MOSCOW -- The office of the NO campaign is on the fifth floor of a building on Petrovka Street, up the road from Moscow’s police headquarters and across from the Prosecutor-General’s Office. A guard manning a turnstile in the lobby notes down the passport details of each visitor.
On the morning of July 1, volunteers milled around its sunlit rooms preparing to inspect Moscow’s polling stations on the final day of a weeklong vote on constitutional changes that will give President Vladimir Putin a chance to rule until 2036, resetting the term limits that previously obliged him to step down in 2024.
Along one wall were piles of posters and stickers calling on Russian voters to deprive Putin, who has been president or prime minister since 1999, of that opportunity. “Eternal Putin?” one read. “No. Don’t let yourself be deceived.”
Putin’s government seemingly pulled out all the stops to get out the vote, revving its vast bureaucracy into high gear to boost turnout and ensure a veneer of legitimacy for a quasi-referendum few saw as free and fair. In Moscow, against a bureaucratic machine with unlimited resources, the small group manning the Petrovka office represents almost the extent of the opposition campaign.
The group is affiliated with Open Russia, an organization founded by exiled Kremlin foe Mikhail Khodorkovsky, whose prosecution, and decade in prison on financial-crimes charges he denies, are among the hallmarks of Putin’s long rule. Russian authorities blacklisted it as an “undesirable organization” in 2017. On June 25, when voting began, its branches in St. Petersburg and Moscow began handing out the campaign paraphernalia to like-minded visitors, who plastered it around town.
Other members of the group have travelled across both cities interviewing people at polling stations and working to compile accurate statistics on turnout and voter preference, distrusting official results in a plebiscite shorn of many of the rules that would normally govern such a vote.
“There’s an aggressive campaign for the changes, and an unofficial clampdown on any campaign against them,” Sergei Vlasov, a campaign coordinator and a legislator for Moscow’s Pechatniki district.
But Vlasov and his fellow activists cannot claim to represent all of Russia’s opposition, which for years has been divided over key issues, squabbling sometimes bitterly over strategy, tactics, and other matters as the government it seeks to replace works relentlessly to discredit it.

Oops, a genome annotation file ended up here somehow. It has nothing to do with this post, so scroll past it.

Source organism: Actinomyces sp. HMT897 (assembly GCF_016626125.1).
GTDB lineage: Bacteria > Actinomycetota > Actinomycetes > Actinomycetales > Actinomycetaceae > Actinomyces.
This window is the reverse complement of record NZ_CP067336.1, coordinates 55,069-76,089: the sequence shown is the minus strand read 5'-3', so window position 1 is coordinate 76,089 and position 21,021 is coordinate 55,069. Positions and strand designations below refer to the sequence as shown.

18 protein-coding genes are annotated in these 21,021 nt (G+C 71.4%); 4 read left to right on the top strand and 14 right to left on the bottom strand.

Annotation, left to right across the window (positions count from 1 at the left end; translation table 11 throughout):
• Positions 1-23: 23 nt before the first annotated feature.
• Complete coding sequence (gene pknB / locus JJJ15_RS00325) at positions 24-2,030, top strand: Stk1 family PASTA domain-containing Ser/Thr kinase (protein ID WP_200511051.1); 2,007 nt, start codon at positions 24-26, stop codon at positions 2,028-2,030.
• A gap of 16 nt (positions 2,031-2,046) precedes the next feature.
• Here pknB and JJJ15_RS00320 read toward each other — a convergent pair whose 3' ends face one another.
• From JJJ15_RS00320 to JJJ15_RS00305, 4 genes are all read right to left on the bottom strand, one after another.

Yabloko, a small liberal party, has urged its supporters to vote against Putin’s constitutional changes, and the Communist Party, which usually toes the Kremlin line, has staged an anodyne campaign against them. But opposition forces that have organized anti-government protests in the past have sent out mixed messages. And the main point of contention is whether people should take part in the vote, or whether it’s best to dismiss the whole thing as a farce.
Aleksei Navalny, Putin’s most vocal and influential critic in Russia, voiced preference for a boycott of the vote but did not come down hard on either side. In a Twitter post on June 13, he said a messy public discussion of the opposition’s strategy ahead of the vote is exactly “what the Kremlin wants.”
Navalny’s message was simple. The constitutional changes would pass regardless, and the opposition’s main task was to enlighten others about what he and other critics contend was Putin’s only real goal: adoption of the amendment allowing him to run for two more six-year terms.
“Explain patiently to everyone around you that the changes have already been approved and their aim is to reset Putin’s term limits. That destroys the [approval] rating of the usurper and undermines the foundations of his rule,” he wrote.
Many in the opposition have been unimpressed by Navalny’s stance, not least members of the NO campaign, who sought to ensure the highest possible turnout among Russians who are opposed to the changes.
“It’s a question of tactics,” said Tatyana Usmanova, a NO campaign coordinator who is employed by Open Russia. “I’m disappointed that Aleksei [Navalny] has chosen the boycott, because he has a major support base and if they all went and voted “no,” then that vote would score even higher.”
Vlasov agrees. He cast it as a moral choice between speaking out by voting against and making a stand by ignoring all political initiatives endorsed by Putin. But he lamented the fact that his opponents had not united around a single course of action.
“Everyone’s against the changes, the constitutional overhaul, and most certainly against Putin’s eternal rule. But there’s no consensus over how to act,” he said.
By the afternoon of July 1, as the vote was drawing to a close, the NO campaign said it had recorded clear majorities among the people it interviewed in Russia’s two biggest cities against the constitutional overhaul: 51.3 percent in Moscow and 61.3 percent in St. Petersburg. That suggested a stark contrast with partial, preliminary official results pointing to a resounding victory for Putin’s political project.
But many of those volunteers had been emphatically urged by police to vacate the vicinity of polling stations, Vlasov said, and others met indifference or even hostility from voters they approached.
NO campaign activists also gathered on Moscow’s central Pushkin Square in the evening, pressing their case as the hours and minutes ticked toward the end of a vote that has been marred by multiple claims of fraud.
In the end, with no illusions about the vote’s ultimate official outcome, Vlasov said the NO campaign is gearing up to fight another day -- and gradually gathering new supporters disenchanted with Putin’s rule.
“I think we win every time we’re joined by new people who have made conclusions about this system. The size of the political force capable of uniting and working together is constantly growing,” he said. “A defeat now may well be victory in the long run.”